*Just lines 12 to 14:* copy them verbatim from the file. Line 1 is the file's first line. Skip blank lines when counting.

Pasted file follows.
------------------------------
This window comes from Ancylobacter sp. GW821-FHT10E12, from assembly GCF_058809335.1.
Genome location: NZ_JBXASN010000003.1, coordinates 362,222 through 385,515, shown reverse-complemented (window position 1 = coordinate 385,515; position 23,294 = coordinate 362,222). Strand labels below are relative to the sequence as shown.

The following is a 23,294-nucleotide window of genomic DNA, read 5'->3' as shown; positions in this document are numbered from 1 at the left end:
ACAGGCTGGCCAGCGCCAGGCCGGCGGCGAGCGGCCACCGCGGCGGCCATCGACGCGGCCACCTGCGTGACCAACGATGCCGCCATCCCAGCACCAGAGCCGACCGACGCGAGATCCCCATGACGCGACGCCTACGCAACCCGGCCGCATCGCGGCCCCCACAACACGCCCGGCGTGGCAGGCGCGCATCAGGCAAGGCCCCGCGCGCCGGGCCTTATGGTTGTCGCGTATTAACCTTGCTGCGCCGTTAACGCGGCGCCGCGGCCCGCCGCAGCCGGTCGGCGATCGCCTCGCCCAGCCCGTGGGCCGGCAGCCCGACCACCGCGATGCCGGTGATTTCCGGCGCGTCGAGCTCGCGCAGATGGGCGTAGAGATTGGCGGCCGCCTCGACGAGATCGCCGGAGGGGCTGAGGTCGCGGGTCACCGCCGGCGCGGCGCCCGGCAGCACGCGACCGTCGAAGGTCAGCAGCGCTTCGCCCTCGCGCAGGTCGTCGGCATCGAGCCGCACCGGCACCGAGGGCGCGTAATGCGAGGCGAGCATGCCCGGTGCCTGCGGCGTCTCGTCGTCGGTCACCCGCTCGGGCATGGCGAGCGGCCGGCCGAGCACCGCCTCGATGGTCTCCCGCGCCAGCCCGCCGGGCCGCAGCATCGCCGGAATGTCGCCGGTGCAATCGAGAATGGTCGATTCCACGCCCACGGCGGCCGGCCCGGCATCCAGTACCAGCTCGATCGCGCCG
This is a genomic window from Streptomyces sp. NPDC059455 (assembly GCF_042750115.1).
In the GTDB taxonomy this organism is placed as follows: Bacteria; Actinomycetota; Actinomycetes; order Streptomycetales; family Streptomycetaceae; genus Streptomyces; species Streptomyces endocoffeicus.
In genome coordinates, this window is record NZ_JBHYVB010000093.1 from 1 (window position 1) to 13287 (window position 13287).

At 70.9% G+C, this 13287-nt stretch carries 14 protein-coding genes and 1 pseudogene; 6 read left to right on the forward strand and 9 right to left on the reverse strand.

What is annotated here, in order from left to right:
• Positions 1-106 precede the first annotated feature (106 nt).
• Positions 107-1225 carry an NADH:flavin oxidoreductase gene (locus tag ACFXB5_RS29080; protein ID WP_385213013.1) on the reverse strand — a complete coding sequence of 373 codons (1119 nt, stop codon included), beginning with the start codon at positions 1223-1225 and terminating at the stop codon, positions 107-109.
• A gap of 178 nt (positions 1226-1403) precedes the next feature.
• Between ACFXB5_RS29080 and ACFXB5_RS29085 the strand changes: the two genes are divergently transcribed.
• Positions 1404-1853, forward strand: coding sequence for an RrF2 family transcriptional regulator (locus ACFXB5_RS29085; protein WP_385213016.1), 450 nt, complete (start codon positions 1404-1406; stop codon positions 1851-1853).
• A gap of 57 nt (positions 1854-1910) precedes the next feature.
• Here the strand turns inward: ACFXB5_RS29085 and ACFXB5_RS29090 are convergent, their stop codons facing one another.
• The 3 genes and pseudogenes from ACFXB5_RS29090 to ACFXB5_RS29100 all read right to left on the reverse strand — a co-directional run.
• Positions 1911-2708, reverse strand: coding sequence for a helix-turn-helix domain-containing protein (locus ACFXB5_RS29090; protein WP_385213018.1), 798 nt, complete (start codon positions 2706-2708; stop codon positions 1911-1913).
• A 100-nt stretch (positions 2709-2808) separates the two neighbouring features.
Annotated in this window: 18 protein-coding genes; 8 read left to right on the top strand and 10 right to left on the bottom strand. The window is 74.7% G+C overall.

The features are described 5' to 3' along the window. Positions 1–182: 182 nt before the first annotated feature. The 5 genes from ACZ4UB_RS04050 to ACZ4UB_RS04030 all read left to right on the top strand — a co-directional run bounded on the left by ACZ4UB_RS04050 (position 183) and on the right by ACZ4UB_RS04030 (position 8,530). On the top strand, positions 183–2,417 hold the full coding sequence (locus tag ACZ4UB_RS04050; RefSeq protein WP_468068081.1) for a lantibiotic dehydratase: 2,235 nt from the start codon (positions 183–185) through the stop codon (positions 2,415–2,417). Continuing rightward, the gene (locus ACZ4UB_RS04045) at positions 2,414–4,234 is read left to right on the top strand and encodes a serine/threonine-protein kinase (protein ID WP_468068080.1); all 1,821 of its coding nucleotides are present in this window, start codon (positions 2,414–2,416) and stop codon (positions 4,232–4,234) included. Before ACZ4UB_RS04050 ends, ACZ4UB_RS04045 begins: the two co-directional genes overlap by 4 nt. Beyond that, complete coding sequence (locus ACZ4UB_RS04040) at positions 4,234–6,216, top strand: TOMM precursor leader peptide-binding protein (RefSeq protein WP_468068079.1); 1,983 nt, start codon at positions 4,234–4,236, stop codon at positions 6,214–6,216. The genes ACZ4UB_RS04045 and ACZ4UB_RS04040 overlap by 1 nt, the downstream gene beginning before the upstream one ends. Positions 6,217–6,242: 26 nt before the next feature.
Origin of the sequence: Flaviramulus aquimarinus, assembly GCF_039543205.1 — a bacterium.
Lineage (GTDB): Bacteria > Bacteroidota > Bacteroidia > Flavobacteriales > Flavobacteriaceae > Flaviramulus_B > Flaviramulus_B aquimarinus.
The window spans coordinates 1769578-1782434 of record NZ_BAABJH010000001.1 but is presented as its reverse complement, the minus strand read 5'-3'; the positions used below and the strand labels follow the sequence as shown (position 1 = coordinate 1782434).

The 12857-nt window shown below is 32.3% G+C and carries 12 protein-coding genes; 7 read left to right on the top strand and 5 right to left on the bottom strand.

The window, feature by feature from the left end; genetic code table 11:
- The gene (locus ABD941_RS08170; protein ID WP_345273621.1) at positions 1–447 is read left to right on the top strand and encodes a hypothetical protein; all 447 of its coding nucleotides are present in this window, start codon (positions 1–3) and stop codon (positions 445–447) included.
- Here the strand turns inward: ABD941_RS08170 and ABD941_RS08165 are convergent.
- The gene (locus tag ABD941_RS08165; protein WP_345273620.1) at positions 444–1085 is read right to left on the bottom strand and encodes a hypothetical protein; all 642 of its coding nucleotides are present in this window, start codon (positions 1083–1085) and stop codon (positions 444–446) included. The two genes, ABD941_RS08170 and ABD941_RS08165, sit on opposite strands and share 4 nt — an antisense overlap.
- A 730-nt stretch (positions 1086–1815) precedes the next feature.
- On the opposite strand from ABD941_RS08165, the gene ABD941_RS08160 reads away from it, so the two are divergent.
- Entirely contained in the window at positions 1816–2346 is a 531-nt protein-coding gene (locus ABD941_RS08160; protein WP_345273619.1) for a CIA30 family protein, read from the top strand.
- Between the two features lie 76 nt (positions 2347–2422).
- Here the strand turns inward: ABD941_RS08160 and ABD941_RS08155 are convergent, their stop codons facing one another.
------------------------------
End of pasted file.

• A gap of 178 nt (positions 1226-1403) precedes the next feature.
• Between ACFXB5_RS29080 and ACFXB5_RS29085 the strand changes: the two genes are divergently transcribed.
• Positions 1404-1853, forward strand: coding sequence for an RrF2 family transcriptional regulator (locus ACFXB5_RS29085; protein WP_385213016.1), 450 nt, complete (start codon positions 1404-1406; stop codon positions 1851-1853).